With coronavirus restrictions now easing across all states, commercial and industrial operators that were affected by lockdown measures are now seeing a light at the end of the tunnel.
By Energy and Carbon Solutions National Business Development Manager Mario Silvera
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In the retail sector alone, early reports indicate around 80% of Australian businesses have returned to normal, with the figure as high as 93% in New Zealand.
However, leading economic experts have been quick to assert that while things are improving, the level of uncertainty with the virus is a variable. According to forecasts, even with our current base line, Australia is unlikely to get back on the pre-virus trend until after 2023.
In the meantime, the country’s renewable energy output is on track to post its sharpest rise on record in the next two years, and together with COVID-19 is piling pressure on coal-power plants, which are much more costly to run.
This is a great sign for future energy costs and an excellent case for businesses to continue pursuing energy efficient solutions such as solar. However, as mentioned in my April commentary, the big focus for commercial and industrial companies is to maintain the existing cost of operations while the rest of the economy resumes a sense of normality.
While large scale solar installations are an obvious solution with their environmentally friendly output and reduction in monthly energy bills, a lot of businesses are initially put off the idea due to the high costs involved.
Working closely with these larger businesses, Energy and Carbon Solutions has identified an increase in buying decisions focused on ‘cashflow positive’ solutions with as little upfront cash payment as possible.
Historically, it was not unusual to see payback periods between five and seven years due to the cost of components and installations. These factors have improved dramatically in recent times and it’s no longer unusual to see payback periods under five years in 2020.
Two key elements any commercial and industrial procurement manager or company director should consider if looking at installing solar this year, that will minimise the payback period, are:
Federal government $150,000 instant asset write-off program. As announced on June 5, the government has extended this grant from June 31 to December 31, 2020. This option of accelerated depreciation means companies can claim much of the cost of solar installation in the first year, which dramatically improves the payback period. A recent job completed for a machining manufacturer client in Sydney’s Erskine Park resulted in a three- to four-year simple payback for a 100kW solar PV system which would have previously been four to six years without the grant.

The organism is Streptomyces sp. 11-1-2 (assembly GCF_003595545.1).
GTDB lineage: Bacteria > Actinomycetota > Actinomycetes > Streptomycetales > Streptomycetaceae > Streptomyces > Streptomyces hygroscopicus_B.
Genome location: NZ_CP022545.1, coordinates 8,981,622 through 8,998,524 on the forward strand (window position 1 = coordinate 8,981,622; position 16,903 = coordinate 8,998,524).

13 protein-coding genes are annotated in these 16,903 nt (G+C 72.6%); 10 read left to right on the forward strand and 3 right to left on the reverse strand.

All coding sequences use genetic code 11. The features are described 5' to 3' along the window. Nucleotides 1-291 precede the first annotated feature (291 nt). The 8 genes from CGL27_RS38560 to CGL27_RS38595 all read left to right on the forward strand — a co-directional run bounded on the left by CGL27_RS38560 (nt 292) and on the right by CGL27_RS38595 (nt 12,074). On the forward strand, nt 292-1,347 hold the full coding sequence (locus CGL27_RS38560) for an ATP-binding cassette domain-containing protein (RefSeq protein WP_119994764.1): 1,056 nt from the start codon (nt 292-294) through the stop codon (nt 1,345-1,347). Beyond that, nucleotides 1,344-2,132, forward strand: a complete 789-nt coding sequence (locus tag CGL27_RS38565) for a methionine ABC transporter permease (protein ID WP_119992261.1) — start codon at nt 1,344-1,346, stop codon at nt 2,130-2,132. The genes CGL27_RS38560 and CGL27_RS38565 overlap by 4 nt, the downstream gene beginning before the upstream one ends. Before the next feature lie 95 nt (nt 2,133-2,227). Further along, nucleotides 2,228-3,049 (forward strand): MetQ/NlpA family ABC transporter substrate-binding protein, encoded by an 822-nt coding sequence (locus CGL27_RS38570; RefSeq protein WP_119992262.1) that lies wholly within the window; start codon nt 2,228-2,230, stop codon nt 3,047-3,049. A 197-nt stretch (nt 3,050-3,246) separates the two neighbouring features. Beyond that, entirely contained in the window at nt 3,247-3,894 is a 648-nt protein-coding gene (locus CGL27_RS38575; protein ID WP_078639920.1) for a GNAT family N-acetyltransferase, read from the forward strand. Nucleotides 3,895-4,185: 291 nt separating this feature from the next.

Using the Clean Energy Finance Corporation (CEFC) as a leasing option. The CEFC is a government-owned ‘green bank’ established in 2012, which facilitates increased flows of finance into the clean energy sector. With the help of a low interest loan from CEFC, commercial and industrial businesses can utilise a monthly ‘chattel mortgage’ option to have a large-scale solar installation completed without any big upfront costs. Referring to our Erskine Park customer again, part of the payment options available included the choice of a seven-year chattel mortgage plan at a cost of just over $1000 a month or $12,500 a year. Factoring in energy savings, this still meant a cashflow positive solution of around $4000 a year.
At the end of the day, every business has different energy consumption patterns and needs a tailored engineered solution, as well as proper financial analysis and advice before entering any long-term agreement. Although we firmly believe if the financial support is available, then you may as well explore it. Our Erskine Park client was extremely happy at the results, knowing that not only would they be saving money each year, but would also reduce their site’s energy consumption by 46.8% and carbon footprint by a whopping 110 tonnes a year.
The signs are that ‘clean’ energy is paving the way for the future, especially after the catastrophic impact to our economy of both the national bushfires and coronavirus in 2020. Several start-ups, with the support of the Australian government, continue to find ways to improve energy efficiency technology and Australia leads the global trend with its adoption of this technology.
About Mario Silvera
Mario Silvera is the National Business Development Manager for Energy and Carbon Solutions. With a background in finance and marketing, he jumped into the energy sector more than 12 months ago to put a fresh spin on the energy efficiency perspective.